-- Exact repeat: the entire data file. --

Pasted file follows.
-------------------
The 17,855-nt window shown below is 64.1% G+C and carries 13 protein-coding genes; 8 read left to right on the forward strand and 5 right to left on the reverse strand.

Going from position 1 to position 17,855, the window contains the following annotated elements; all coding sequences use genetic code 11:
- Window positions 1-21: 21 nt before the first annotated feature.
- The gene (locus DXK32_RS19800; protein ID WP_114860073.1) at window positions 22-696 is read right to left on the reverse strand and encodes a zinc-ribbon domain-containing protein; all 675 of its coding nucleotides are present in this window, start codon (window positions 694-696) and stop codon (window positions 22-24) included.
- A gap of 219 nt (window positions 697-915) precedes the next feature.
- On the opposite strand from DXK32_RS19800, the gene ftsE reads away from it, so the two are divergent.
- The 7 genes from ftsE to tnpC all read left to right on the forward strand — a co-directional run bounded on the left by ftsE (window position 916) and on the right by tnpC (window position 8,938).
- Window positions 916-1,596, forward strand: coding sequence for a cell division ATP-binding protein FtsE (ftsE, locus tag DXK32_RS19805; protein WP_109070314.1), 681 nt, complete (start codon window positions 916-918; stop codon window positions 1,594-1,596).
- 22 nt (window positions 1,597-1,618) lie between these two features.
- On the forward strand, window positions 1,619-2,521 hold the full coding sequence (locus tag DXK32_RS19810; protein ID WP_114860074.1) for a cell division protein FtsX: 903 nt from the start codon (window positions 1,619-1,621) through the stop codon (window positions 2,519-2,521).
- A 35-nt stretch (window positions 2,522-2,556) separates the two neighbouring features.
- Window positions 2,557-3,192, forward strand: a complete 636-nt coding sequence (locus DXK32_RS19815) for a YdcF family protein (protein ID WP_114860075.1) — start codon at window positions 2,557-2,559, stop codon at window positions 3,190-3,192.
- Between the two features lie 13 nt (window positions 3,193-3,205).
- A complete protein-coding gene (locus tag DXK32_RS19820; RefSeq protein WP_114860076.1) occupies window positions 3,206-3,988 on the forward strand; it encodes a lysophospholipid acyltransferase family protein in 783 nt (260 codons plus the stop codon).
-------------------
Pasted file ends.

The 17,855-nt window shown below is 64.1% G+C and carries 13 protein-coding genes; 8 read left to right on the forward strand and 5 right to left on the reverse strand.

Going from position 1 to position 17,855, the window contains the following annotated elements; all coding sequences use genetic code 11:
- Window positions 1-21: 21 nt before the first annotated feature.
- The gene (locus DXK32_RS19800; protein ID WP_114860073.1) at window positions 22-696 is read right to left on the reverse strand and encodes a zinc-ribbon domain-containing protein; all 675 of its coding nucleotides are present in this window, start codon (window positions 694-696) and stop codon (window positions 22-24) included.
- A gap of 219 nt (window positions 697-915) precedes the next feature.
- On the opposite strand from DXK32_RS19800, the gene ftsE reads away from it, so the two are divergent.
- The 7 genes from ftsE to tnpC all read left to right on the forward strand — a co-directional run bounded on the left by ftsE (window position 916) and on the right by tnpC (window position 8,938).
- Window positions 916-1,596, forward strand: coding sequence for a cell division ATP-binding protein FtsE (ftsE, locus tag DXK32_RS19805; protein WP_109070314.1), 681 nt, complete (start codon window positions 916-918; stop codon window positions 1,594-1,596).
- 22 nt (window positions 1,597-1,618) lie between these two features.
- On the forward strand, window positions 1,619-2,521 hold the full coding sequence (locus tag DXK32_RS19810; protein ID WP_114860074.1) for a cell division protein FtsX: 903 nt from the start codon (window positions 1,619-1,621) through the stop codon (window positions 2,519-2,521).
- A 35-nt stretch (window positions 2,522-2,556) separates the two neighbouring features.
- Window positions 2,557-3,192, forward strand: a complete 636-nt coding sequence (locus DXK32_RS19815) for a YdcF family protein (protein ID WP_114860075.1) — start codon at window positions 2,557-2,559, stop codon at window positions 3,190-3,192.
- Between the two features lie 13 nt (window positions 3,193-3,205).
- A complete protein-coding gene (locus tag DXK32_RS19820; RefSeq protein WP_114860076.1) occupies window positions 3,206-3,988 on the forward strand; it encodes a lysophospholipid acyltransferase family protein in 783 nt (260 codons plus the stop codon).